Press TV. Listen here: http://www.presstv.ir/Detail/2016/05/11/465120/Russia-US-Missiles-NATO-Preston
The United State and NATO’s move to activate a so-called missile shield across Europe is part of America’s plan to gain “the upper hand” against Moscow, says an American political analyst in Virginia.
Keith Preston, the chief editor and director of the attackthesystem.com, made the remarks while discussing Washington’s decision to activate its web of missile systems across Europe despite Russian warnings.
The US argues that the system is aimed at curbing an Iranian missile threat to Europe while Moscow conclusively rejects those claims, saying Moscow is the main target of the move.
“When the Americans are claiming that this is simply to deter Iranian missile attacks, that is a smokescreen argument,” Preston said Wednesday. “What this really is about is trying to encircle Russia.”
Ever since the end of the Cold War, Washington has been exploring ways to increase its influence in Eastern Europe and that is why it is “extending” the North Atlantic Treaty Organization (NATO) “as far as it can close to Russian borders”, Preston argued.
“NATO is really a projection of American military power,” Preston said, adding that most members of the US-led military alliance are “subsidized” by Washington.
The US-led military alliance has been deploying troops and equipment close to Russia’s borders, including the Baltic region, since it suspended all ties with Moscow in April 2014.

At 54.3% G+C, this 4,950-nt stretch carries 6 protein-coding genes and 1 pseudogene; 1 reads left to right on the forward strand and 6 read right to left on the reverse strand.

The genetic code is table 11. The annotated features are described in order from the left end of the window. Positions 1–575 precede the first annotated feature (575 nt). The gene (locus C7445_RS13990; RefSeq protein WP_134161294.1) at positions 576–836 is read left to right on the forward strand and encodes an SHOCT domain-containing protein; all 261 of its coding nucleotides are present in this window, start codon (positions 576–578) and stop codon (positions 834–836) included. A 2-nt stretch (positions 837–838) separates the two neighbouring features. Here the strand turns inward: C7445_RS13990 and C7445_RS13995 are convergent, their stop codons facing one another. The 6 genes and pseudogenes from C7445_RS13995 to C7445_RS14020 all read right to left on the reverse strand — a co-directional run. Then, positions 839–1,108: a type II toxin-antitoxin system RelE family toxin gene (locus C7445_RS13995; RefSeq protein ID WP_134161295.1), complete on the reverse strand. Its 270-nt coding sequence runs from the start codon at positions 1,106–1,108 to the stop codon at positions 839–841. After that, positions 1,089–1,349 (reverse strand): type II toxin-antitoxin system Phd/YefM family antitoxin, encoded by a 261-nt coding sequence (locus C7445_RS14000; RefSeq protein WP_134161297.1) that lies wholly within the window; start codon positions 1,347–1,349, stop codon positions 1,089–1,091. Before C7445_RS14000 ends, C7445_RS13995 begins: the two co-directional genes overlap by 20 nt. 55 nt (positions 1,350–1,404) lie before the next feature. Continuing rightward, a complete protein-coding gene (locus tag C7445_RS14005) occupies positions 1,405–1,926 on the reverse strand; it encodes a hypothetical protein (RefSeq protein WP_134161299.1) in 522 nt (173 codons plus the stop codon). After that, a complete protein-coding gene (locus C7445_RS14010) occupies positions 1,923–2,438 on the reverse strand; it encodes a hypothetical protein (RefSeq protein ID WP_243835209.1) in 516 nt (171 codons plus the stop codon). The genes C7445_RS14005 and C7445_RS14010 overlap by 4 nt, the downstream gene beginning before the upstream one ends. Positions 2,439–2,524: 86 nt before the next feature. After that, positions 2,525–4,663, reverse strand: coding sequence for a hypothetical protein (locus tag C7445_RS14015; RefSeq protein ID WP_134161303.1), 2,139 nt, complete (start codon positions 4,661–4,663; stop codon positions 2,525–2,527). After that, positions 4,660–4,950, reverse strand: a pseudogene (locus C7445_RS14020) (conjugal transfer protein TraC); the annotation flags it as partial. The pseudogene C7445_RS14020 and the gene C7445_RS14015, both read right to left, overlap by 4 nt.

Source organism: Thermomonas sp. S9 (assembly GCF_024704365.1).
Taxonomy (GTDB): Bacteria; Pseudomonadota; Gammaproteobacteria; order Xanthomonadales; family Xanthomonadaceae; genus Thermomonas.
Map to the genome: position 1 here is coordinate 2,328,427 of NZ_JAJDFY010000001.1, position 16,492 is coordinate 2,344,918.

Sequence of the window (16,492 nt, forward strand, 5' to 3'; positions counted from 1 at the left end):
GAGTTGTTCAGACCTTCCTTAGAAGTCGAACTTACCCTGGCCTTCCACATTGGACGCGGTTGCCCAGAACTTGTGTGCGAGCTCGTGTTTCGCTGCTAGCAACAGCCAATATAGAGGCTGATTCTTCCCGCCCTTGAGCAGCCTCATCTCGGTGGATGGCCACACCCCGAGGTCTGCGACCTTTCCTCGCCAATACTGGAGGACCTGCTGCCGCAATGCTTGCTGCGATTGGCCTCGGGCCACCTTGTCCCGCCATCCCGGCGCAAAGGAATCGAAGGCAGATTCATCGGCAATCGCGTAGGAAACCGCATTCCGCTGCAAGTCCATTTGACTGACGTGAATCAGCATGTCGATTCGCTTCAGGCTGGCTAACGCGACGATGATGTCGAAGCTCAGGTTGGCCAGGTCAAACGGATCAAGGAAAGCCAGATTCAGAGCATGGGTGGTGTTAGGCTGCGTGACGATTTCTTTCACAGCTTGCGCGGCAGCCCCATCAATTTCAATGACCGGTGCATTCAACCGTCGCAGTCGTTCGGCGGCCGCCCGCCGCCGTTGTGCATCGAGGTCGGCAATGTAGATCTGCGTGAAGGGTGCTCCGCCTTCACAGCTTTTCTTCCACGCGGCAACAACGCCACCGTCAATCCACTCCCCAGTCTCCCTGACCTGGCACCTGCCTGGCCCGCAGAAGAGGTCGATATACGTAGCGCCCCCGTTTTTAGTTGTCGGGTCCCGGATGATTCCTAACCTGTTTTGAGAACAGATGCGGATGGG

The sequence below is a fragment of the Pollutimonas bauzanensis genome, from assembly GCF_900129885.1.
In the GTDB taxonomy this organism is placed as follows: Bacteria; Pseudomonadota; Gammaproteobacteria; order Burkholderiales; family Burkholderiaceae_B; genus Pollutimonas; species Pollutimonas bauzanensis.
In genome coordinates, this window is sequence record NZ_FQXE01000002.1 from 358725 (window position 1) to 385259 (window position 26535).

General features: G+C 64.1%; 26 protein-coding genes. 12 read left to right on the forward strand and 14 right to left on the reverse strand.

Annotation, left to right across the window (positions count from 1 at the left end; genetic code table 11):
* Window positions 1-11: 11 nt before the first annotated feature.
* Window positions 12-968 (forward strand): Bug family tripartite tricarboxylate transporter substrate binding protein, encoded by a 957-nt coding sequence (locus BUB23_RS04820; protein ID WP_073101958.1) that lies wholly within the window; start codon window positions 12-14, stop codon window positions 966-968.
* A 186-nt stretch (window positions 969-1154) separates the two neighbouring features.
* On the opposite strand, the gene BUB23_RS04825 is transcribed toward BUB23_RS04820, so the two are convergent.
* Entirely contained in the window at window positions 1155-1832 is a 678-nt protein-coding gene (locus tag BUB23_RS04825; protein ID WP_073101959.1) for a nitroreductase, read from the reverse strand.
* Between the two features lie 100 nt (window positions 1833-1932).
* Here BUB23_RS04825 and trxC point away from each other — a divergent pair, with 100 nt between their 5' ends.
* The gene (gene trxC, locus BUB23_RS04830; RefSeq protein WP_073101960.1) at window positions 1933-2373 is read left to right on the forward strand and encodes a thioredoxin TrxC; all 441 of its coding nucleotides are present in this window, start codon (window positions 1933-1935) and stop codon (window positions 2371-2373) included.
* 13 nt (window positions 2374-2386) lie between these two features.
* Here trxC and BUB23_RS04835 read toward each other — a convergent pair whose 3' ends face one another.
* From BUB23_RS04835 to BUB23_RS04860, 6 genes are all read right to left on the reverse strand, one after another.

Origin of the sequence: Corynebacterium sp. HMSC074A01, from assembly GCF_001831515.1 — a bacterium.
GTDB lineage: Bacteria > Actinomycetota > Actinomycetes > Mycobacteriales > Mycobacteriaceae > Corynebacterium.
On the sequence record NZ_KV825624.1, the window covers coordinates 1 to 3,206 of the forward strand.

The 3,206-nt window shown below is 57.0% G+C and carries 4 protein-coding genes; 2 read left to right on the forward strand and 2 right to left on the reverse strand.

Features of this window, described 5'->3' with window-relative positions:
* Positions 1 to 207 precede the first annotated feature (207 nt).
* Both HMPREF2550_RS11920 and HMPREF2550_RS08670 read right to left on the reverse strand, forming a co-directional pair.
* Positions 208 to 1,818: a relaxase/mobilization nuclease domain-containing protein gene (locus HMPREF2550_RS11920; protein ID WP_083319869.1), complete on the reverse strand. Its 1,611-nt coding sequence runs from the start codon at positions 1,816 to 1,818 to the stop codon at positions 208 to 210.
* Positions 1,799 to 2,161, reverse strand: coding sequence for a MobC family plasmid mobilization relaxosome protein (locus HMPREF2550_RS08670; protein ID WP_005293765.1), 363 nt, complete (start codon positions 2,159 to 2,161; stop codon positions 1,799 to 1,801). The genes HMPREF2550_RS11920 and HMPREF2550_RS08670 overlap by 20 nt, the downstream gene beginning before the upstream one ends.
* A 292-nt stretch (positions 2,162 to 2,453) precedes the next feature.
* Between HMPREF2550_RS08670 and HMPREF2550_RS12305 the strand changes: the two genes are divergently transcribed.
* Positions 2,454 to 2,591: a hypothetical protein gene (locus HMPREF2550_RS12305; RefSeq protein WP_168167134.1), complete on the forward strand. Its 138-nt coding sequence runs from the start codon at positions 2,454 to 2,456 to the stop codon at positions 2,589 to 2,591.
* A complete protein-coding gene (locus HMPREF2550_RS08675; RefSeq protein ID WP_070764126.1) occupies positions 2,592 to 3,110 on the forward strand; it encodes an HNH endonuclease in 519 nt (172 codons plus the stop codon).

Russian President Vladimir Putin said in June last year that if threatened by NATO, Moscow will respond to the threat accordingly.
“They [Russians] regard Eastern Europe and Central Asia as their historic spear of influence” and want to protect their “legitimate geopolitical, defensive and economic interests in those regions,” Preston further noted.
On Saturday, Russia criticized NATO’s upcoming joint military exercises in Georgia, calling them a provocative step to intentionally destabilize the Caucasus region.
The exercises will include approximately 1,300 service members, including 650 American, 500 Georgian and 150 British personnel, and will consist of field training and live fire exercises.
The US has also shipped tanks from Bulgaria to the Georgian city of Batumi ahead the drills.
Russia and Georgia fought a brief war in 2008 after Tbilisi launched a major offensive against the independence-seeking republic of South Ossetia in a bid to retake control of the region.
Russia’s NATO Ambassador Alexander Grushko warned the 28-member alliance in late April that the Kremlin will respond with “all necessary measures” to Western “attempts to use military force.”